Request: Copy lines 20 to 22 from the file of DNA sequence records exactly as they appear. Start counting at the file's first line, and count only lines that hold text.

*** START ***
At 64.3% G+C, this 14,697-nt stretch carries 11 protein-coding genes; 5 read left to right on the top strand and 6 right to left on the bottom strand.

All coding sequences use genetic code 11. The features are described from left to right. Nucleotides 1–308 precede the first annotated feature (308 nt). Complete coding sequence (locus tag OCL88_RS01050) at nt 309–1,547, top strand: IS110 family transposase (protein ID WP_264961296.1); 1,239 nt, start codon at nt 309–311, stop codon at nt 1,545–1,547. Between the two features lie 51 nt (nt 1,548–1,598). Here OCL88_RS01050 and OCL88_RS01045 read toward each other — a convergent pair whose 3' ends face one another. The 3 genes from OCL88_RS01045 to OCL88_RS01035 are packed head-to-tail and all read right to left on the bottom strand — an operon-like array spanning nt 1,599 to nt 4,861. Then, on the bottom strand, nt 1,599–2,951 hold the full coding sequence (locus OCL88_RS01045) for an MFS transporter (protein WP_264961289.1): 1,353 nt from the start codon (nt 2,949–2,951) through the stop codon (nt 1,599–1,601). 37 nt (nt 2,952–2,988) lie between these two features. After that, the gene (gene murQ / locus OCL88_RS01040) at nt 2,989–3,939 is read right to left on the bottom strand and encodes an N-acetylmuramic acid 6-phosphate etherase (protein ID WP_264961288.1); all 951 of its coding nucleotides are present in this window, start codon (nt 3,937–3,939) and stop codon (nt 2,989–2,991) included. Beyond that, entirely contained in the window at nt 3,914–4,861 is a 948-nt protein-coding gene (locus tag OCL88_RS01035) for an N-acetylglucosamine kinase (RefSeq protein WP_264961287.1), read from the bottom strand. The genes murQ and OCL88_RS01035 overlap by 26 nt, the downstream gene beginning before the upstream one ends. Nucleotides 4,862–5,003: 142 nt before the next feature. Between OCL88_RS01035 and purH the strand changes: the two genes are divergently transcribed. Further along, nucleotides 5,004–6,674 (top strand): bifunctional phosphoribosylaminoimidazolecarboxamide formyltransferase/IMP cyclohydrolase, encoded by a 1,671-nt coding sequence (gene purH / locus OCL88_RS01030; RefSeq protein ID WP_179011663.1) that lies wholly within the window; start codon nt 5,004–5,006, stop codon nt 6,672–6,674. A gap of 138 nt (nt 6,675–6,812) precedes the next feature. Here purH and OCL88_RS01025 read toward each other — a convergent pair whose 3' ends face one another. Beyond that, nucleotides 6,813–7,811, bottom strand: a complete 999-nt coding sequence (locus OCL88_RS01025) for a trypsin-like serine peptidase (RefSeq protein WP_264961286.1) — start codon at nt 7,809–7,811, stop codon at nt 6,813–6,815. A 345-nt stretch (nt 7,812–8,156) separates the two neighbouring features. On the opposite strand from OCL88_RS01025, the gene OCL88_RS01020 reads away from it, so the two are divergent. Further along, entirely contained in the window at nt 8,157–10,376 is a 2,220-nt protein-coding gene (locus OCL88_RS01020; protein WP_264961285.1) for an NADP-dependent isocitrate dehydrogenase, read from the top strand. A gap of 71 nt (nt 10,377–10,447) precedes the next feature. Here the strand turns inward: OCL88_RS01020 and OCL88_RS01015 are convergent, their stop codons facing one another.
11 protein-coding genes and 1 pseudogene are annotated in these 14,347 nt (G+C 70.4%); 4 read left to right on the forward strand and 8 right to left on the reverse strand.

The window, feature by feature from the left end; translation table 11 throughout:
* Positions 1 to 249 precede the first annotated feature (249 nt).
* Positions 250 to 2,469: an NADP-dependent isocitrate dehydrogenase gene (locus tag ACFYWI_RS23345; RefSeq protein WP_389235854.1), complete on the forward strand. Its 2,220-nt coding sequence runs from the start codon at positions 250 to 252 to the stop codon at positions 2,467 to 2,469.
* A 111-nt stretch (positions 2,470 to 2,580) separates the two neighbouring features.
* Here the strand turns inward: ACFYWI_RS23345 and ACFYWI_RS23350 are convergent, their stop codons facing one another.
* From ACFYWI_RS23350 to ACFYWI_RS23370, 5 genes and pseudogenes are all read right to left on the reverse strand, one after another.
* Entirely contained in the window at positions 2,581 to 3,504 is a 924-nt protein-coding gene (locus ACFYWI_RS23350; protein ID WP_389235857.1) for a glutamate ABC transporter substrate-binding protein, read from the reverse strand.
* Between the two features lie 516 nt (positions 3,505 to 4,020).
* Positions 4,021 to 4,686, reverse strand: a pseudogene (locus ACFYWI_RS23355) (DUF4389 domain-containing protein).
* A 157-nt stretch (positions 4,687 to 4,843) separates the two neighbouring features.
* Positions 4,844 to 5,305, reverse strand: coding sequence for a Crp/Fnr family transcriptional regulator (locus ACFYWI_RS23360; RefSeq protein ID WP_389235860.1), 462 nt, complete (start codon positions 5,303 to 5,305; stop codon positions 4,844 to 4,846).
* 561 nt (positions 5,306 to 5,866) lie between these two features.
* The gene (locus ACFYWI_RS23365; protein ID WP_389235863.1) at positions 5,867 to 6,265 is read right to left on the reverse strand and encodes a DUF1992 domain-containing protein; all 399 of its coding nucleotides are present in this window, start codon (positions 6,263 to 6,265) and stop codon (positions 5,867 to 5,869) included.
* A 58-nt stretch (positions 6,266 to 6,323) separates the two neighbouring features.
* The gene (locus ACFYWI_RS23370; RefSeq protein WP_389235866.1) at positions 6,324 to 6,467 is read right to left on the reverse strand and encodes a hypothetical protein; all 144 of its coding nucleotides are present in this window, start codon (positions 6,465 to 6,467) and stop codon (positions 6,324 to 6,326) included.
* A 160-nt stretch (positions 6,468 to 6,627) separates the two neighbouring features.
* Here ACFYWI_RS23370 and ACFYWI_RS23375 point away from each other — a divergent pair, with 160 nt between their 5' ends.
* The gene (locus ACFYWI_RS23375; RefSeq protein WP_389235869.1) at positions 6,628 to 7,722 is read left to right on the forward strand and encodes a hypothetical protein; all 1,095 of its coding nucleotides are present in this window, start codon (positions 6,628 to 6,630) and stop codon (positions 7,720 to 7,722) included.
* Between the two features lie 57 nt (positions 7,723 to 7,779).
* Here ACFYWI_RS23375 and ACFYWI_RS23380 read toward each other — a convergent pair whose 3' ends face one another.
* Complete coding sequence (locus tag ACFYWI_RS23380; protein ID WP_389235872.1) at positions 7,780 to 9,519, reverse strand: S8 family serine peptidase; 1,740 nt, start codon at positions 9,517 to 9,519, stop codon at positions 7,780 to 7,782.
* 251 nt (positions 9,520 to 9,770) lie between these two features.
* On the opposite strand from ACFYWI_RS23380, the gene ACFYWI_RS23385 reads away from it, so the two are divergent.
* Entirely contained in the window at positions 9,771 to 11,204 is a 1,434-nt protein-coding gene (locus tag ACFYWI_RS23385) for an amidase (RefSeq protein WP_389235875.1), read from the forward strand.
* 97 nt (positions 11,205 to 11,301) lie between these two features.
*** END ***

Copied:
* Here ACFYWI_RS23370 and ACFYWI_RS23375 point away from each other — a divergent pair, with 160 nt between their 5' ends.
* The gene (locus ACFYWI_RS23375; RefSeq protein WP_389235869.1) at positions 6,628 to 7,722 is read left to right on the forward strand and encodes a hypothetical protein; all 1,095 of its coding nucleotides are present in this window, start codon (positions 6,628 to 6,630) and stop codon (positions 7,720 to 7,722) included.
* Between the two features lie 57 nt (positions 7,723 to 7,779).